For ordered lists, the “delimiter” used after the number is kept in the abstract syntax tree (AST) as an attribute. All other alternative syntaxes are not reflected in the AST at all (see [Dingus]), i.e. emphasis (
_), ATX vs. Setext heading, bullet list markers (
-), thematic break character (
-), code fence (
Why are enumerated list markers so special?
Filters working on the AST could be more versatile if they had access to that information in general.
The thought was that one might want to preserve the delimiter on output. LaTeX, HTML, etc. make it possible to have lists with ) instead of .
With emphasis, it was thought, there’s no such need – there aren’t two kinds of emphasis.
That was the thinking. Of course, keeping the information in the AST would allow lots of possibilities. And it would be useful for converting back to CommonMark.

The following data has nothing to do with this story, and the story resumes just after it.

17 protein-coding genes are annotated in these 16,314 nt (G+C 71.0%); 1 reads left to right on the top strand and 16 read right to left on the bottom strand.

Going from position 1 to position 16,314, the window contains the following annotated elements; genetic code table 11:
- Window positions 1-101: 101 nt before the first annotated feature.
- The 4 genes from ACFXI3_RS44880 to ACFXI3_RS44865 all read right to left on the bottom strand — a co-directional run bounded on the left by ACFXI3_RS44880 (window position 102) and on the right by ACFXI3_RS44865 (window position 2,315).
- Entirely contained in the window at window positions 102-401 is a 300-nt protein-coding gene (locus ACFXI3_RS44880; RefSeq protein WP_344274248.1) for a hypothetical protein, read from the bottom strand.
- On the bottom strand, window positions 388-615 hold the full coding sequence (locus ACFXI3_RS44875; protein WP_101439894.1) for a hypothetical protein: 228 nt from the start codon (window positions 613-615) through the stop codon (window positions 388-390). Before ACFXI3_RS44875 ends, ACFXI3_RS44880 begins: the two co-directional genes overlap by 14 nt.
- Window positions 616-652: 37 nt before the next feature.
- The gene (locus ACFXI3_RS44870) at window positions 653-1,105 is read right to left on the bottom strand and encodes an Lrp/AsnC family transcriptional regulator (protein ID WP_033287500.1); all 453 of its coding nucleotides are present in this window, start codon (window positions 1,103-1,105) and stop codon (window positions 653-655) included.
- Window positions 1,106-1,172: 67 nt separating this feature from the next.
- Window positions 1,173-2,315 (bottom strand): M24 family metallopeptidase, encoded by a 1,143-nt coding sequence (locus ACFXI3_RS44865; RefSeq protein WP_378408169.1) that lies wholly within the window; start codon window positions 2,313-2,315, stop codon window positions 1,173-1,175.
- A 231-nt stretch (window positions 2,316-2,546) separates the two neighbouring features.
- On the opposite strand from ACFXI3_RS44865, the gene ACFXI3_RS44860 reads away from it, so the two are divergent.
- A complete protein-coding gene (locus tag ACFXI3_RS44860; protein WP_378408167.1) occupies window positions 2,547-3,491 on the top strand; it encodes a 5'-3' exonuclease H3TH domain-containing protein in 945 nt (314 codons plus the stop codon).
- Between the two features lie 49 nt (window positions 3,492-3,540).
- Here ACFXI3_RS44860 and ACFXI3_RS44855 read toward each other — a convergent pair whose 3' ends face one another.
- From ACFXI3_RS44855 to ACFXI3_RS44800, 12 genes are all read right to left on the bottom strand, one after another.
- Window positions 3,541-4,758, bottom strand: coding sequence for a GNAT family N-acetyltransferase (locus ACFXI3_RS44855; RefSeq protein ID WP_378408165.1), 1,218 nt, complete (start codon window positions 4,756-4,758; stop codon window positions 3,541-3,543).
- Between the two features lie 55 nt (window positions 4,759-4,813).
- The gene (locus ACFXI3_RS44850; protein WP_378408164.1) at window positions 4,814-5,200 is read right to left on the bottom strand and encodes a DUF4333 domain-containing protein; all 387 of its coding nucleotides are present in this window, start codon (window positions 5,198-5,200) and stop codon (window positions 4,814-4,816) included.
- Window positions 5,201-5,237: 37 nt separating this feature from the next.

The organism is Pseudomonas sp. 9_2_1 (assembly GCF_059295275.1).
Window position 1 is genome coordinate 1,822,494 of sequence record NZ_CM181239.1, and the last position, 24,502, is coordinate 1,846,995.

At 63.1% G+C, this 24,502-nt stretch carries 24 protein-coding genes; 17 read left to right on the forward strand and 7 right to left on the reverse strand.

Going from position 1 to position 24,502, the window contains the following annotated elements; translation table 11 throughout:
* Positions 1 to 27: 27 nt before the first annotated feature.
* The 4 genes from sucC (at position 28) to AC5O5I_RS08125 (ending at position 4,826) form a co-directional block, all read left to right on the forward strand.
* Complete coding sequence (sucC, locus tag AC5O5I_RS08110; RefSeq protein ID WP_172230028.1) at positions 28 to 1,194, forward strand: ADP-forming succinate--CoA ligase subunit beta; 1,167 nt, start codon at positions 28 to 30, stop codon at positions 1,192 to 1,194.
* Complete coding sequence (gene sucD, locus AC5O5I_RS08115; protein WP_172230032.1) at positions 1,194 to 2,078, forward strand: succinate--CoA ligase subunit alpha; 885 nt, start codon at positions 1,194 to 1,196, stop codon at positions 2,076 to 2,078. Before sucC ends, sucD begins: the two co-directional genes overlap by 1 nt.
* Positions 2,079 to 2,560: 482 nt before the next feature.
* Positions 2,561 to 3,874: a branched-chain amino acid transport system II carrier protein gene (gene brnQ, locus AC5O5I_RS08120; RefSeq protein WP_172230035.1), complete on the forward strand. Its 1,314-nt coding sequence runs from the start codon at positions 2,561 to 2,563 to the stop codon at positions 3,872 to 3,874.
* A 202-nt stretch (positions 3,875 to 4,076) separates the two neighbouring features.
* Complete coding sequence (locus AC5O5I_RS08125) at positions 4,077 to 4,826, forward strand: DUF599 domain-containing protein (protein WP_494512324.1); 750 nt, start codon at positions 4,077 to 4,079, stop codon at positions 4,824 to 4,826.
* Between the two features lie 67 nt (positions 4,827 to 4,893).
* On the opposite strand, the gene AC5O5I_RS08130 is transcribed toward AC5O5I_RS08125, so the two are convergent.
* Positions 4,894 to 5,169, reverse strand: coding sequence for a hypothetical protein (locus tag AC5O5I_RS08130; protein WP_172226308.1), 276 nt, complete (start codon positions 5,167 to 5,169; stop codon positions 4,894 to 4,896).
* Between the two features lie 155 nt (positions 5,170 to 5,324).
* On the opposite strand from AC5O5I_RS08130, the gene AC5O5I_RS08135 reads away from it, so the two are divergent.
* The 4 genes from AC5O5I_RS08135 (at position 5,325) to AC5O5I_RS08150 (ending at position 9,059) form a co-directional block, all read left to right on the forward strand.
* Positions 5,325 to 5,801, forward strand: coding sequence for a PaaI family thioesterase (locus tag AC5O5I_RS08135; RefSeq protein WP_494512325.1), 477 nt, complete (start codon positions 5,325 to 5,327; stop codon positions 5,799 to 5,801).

That’s what I assumed.
The delimiters are not directly supported in HTML, though, just with CSS. But if we take that into account, there‘s also a case for the bullets which could be correlated with presentational HTML 3/4, e.g.
If I remember correctly, Latex does not support
item styles for
enumerate environments out of the box, i.e. a package like
enumerate was needed or each item’s label would have to be generated explicitly (including the number).
If a hint about actual marker used was available in the AST, someone could write filters or extensions that did something more reasonable like the following:
- Treat underscore emphasis as
b in HTML5 output,
ins?) for quadruple underscores.
- Auto-number ATX headings, don’t number Setext headings or
don’t put Setext headings into an automatically generated TOC or
sections for ATX headings only or
do any combination thereof.
- Treat one or two of the “thematic break” alternatives as
section boundaries in HTML5 output.
(@Dmitry once suggested to use “boundary” instead of “horizontal rule” or “thematic break”.)
Render images or formatted text for certain code blocks with tilde fences, but restrict to syntax-highlighting for back-tick fences. They could also differ just in default values for the parser-dependent info-string “attributes”, e.g. preset language, line numbers, whitespace visibility.